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Fast food is way more expensive than it was pre-pandemic

Subway tuna.

Photo by Justin Sullivan/Getty Images

  • Fast food prices keep going up even as it remains more popular than ever.
  • Costs for staple ingredients like chicken breasts, eggs, and pork have skyrocketed.
  • Labor has gotten more expensive as some businesses say they can’t find workers.

The whole fast food landscape has changed during the COVID-19 pandemic, including prices.

While fast food has gotten more convenient and accessible than ever over the last two years, prices have climbed significantly.

Some chains have been vocal about rising prices, warning customers ahead of time. Chipotle has been upfront about price increases over the last few years in part due to raising wages for employees. In June, the fast-casual chain said that it raised prices about 4%, making the average meal 30 to 40 cents pricier.

“We think everybody in the restaurant industry is going to have to pass those costs along to the customer,” CFO Jack Hartung said in an April earnings call, warning of coming price hikes.

Many price increases can likely in part also be attributed to rising ingredient costs. Meat, poultry, fish, and egg prices all rose year over year, according to the BLS data. Pork prices rose 14.1%, their highest ever increase in BLS history, and beef prices increased a whopping 20.1%, and tortilla prices have also jumped.

Chicken, which is a staple in quick-service restaurants given the still-growing demand for chicken sandwiches and wings, also continued climbing. Chicken breast prices doubled last year, The Wall Street Journal reported. The chicken sandwiches sold by Popeyes, Chick-fil-A, McDonald’s, and other competitors are made with white meat filets from chicken breasts, and these chains had to contend with rising costs.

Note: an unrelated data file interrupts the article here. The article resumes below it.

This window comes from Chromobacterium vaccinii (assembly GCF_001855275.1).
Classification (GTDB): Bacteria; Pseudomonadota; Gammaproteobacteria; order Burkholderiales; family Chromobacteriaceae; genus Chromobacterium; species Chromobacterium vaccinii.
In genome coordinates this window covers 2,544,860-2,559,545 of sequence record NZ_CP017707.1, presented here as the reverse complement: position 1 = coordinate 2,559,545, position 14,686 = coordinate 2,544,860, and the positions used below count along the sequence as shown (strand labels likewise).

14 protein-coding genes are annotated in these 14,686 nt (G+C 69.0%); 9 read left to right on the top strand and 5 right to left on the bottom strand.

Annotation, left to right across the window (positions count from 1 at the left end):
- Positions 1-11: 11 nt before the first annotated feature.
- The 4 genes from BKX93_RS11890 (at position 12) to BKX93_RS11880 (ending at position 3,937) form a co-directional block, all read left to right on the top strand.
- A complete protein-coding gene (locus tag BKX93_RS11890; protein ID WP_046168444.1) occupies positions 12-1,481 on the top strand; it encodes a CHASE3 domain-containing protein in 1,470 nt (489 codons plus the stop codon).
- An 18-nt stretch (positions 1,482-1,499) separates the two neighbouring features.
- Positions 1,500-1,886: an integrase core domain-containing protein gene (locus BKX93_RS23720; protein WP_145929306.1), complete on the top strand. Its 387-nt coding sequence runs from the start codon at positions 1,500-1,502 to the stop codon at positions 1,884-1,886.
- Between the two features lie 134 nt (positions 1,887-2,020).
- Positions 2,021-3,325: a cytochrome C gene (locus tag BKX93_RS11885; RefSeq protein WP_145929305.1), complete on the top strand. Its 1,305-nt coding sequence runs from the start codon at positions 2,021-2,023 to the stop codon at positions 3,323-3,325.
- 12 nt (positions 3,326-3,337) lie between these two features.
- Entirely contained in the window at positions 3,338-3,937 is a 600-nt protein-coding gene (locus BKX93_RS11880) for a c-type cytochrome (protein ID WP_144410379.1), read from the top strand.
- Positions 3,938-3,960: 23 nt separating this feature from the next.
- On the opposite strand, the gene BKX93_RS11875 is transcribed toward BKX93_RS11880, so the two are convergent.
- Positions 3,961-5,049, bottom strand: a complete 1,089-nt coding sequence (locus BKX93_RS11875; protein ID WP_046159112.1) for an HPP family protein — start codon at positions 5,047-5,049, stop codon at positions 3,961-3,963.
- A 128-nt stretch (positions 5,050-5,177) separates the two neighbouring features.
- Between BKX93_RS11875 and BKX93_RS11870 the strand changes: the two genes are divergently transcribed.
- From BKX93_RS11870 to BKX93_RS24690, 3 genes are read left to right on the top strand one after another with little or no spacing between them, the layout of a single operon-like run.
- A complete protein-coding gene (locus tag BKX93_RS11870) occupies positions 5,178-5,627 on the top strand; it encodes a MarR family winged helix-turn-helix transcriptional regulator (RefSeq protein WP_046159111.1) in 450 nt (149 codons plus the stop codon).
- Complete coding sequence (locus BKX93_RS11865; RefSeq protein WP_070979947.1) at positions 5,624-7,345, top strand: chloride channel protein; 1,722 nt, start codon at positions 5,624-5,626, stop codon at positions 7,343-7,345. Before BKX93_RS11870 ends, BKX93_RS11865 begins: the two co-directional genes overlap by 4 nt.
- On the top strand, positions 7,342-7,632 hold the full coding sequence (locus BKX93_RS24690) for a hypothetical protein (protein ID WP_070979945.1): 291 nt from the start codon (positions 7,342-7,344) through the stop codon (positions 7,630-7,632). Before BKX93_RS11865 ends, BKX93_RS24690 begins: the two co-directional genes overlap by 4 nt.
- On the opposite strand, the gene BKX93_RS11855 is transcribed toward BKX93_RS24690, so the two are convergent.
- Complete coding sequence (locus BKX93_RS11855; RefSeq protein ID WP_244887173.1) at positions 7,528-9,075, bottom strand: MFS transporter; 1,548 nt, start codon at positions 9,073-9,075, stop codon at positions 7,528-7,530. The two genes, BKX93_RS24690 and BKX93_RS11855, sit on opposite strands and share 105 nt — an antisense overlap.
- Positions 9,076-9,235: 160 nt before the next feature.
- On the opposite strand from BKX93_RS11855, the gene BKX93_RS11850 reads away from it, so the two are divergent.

In July, Insider reported on some chains raising prices by as much as 10%. The greatest price increases were 10% at Taco Bell, 8% at McDonald’s, and 8% at Dunkin’, followed by Chipotle and The Cheesecake Factory, according to analysis from Gordon Haskett. Prices continued growing for the rest of the year, according to data from the Bureau of Labor Statistics. Prices at limited-service restaurants, meaning fast food and fast casual, peaked at 7.1% higher than the year before in October.

Labor costs are partially the cause of these rising prices. Business owners say they’re unable to find staff and in some cases even cite a lack of desire to work, while workers say they can demand better pay and benefits in the tight labor market. Chains including Chipotle and Starbucks have announced wage increases to attract and retain workers.

Inflation seems to be outpacing the wage growth many Americans saw during the pandemic, meaning those people would have less buying power when it ends than they did when it started. Some experts say inflation peaked this fall and will slow down in 2022, so there’s hope that fast food prices won’t necessarily continue on this trajectory. 

Do you have a story to share about a retail or restaurant chain? Email this reporter at [email protected].

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